I love the movie theater. (Not unbiased here. I work at the Montana.) The big screen makes a big difference for some films. Ever watched Lawrence of Arabia on tv? Loses a lot, doesn't it? And the popcorn is cooked at a much higher temperature, which is part of why it tastes different. I have the burns to prove it! Having a functional big screen downtown theater is a blessing. I only wish I would win the lottery so I could restore the interior to its full Art Deco glory! Look at those lights above the front door some time. They are beautiful and irreplaceable.
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Posted by Bill Zook (+491) 13 years ago
Re: Plentywood drive-in, our daughter and family live there and she informs us that the community has taken over operation of both the drive-in and town theaters. It is run with alternating volunteer help. Summers for the drive-in and the town theater during the winter months. I do not know if those who man the various duties are paid.
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Posted by Bob Netherton (+1886) 13 years ago
I miss the Sunset too. I liked the "five for the price of two" deal.
Two in the car and three in the trunk.
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Posted by Hal Neumann (+10031) 13 years ago
I don't know if he remembers it, but back in the early 70s Chuck and I (and some other friends) saw a UFO in the sky one night while at the Sunset. Those were the days ; -)
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Posted by Bob Netherton (+1886) 13 years ago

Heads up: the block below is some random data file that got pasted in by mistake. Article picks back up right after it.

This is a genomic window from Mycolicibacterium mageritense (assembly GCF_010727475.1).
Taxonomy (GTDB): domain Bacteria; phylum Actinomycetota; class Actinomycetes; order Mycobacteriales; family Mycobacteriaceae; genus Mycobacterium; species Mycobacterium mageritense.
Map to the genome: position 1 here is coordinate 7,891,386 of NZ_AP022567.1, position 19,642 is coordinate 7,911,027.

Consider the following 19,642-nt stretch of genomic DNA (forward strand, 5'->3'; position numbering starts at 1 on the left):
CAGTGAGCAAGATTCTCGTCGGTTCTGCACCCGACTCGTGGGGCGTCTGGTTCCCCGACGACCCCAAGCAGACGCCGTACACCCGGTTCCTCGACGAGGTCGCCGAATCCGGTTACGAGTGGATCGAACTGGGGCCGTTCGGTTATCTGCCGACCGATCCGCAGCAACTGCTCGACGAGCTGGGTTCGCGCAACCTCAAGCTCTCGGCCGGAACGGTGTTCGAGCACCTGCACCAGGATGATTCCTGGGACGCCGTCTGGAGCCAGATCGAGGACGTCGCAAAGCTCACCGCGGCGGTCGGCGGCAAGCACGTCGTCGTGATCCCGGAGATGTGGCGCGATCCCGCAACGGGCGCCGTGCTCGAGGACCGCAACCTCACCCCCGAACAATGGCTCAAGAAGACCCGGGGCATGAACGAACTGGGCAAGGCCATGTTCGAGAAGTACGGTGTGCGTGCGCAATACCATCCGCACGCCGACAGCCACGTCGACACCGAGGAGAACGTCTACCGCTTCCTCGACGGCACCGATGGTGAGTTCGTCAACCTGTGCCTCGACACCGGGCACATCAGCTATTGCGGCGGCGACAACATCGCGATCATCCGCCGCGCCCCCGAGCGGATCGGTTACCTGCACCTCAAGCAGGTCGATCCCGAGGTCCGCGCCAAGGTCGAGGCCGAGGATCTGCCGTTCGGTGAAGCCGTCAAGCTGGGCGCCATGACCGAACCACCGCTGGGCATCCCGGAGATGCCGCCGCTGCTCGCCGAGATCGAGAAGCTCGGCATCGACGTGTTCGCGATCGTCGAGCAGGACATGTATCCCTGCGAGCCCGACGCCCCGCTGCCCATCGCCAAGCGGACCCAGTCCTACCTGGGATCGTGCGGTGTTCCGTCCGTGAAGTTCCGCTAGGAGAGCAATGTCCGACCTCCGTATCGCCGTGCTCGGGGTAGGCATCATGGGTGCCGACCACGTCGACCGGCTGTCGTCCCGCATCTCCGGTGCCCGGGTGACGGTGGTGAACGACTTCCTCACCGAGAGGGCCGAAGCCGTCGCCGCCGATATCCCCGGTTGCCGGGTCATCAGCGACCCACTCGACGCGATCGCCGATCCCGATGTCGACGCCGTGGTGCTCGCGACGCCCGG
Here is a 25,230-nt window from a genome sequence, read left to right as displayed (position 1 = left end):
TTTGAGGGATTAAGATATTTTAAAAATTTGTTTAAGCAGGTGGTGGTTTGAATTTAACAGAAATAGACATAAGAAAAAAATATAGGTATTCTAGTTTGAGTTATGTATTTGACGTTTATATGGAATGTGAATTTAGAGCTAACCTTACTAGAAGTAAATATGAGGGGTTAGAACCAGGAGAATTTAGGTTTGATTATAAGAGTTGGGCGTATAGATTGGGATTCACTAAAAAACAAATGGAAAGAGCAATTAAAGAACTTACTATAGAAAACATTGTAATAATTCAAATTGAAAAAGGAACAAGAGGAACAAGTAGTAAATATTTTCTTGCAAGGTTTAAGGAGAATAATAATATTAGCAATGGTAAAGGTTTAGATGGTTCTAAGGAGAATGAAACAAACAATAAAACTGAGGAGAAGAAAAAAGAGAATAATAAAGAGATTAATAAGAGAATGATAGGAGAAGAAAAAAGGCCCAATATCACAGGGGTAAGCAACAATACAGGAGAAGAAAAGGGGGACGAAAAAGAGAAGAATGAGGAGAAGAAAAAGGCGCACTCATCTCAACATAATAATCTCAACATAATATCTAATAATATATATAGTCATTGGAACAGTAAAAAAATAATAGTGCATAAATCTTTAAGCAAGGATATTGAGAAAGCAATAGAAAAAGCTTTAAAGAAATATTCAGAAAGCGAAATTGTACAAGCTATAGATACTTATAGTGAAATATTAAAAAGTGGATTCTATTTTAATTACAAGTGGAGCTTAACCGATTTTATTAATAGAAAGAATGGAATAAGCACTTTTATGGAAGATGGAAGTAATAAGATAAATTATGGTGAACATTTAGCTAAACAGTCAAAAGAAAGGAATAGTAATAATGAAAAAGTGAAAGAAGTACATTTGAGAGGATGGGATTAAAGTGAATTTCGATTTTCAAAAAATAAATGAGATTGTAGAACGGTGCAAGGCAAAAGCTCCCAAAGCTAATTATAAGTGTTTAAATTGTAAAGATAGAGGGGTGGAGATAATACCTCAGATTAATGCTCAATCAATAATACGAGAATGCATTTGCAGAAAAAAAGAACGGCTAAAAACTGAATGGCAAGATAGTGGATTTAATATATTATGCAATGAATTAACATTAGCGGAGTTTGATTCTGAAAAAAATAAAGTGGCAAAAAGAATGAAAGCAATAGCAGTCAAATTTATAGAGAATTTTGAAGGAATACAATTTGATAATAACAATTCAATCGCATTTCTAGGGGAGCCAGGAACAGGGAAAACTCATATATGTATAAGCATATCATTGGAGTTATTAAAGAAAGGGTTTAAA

I'm surprised YOU can remember it, Hal.
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Posted by Major Pain (+206) 13 years ago
"Ever watched Lawrence of Arabia on tv? Loses a lot, doesn't it?"

Not on my TV. :-)
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Posted by Hal Neumann (+10031) 13 years ago
>>I'm surprised YOU can remember it, Hal.

I've no problem remembering what happen 30-40 years ago . . . remembering where I set my keys last night is a whole nother story.
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Posted by Bob Netherton (+1886) 13 years ago
Amen.
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Posted by Dave Golterman (+236) 13 years ago
Bill,

A slight correction. The Sunset Drive In in Plentywood is still privately owned. Perry & Nola Stratton had owned both the drive in and the downtown Orpheum Theater, but they were forced to close the Orpheum when costs got prohibitive a few years back. That's when the community stepped in and took it over. A board of directors runs the theater and there is a part-time paid manager. There are volunteers who do some of the work and I believe that the high school kids who work at the theater get paid.

Dave (Plentywood native and now in Langdon, ND)
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Posted by K.Duffy (+1807) 13 years ago
I hate to admit I lived in Glendive.. a LONG TIME AGO... (luckily, I got out just in time, as I'm now near sighted as hell..) anyway, in the summer time, Our Savior's Lutheran Church had an early service on Sundays at the Skylark Drive-In! Did any church do that here in MC? The Pastor and choir were up on the roof of the snack bar, and the calling card that brought the congregation in, was the "come to church in your pj's"
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Posted by Frank Hardy (+1650) 9 years ago
Here is a great photo on Flickr of the sign at the Sunset Drive-in fairly closely resembling what it looked like when operating. I remember the arrows and the lights lining the road into that great place located right next to the Crossroads Inn.

http://www.flickr.com/pho.../lightbox/

Here's another somewhat later after more of the ravages of time:

http://www.drive-ins.com/...un2001.jpg

Cheers!
FH

PS- Does anyone know the whereabouts of Jackie Holmes from the class of 1977? If I recall, her family owned the drive-in theater.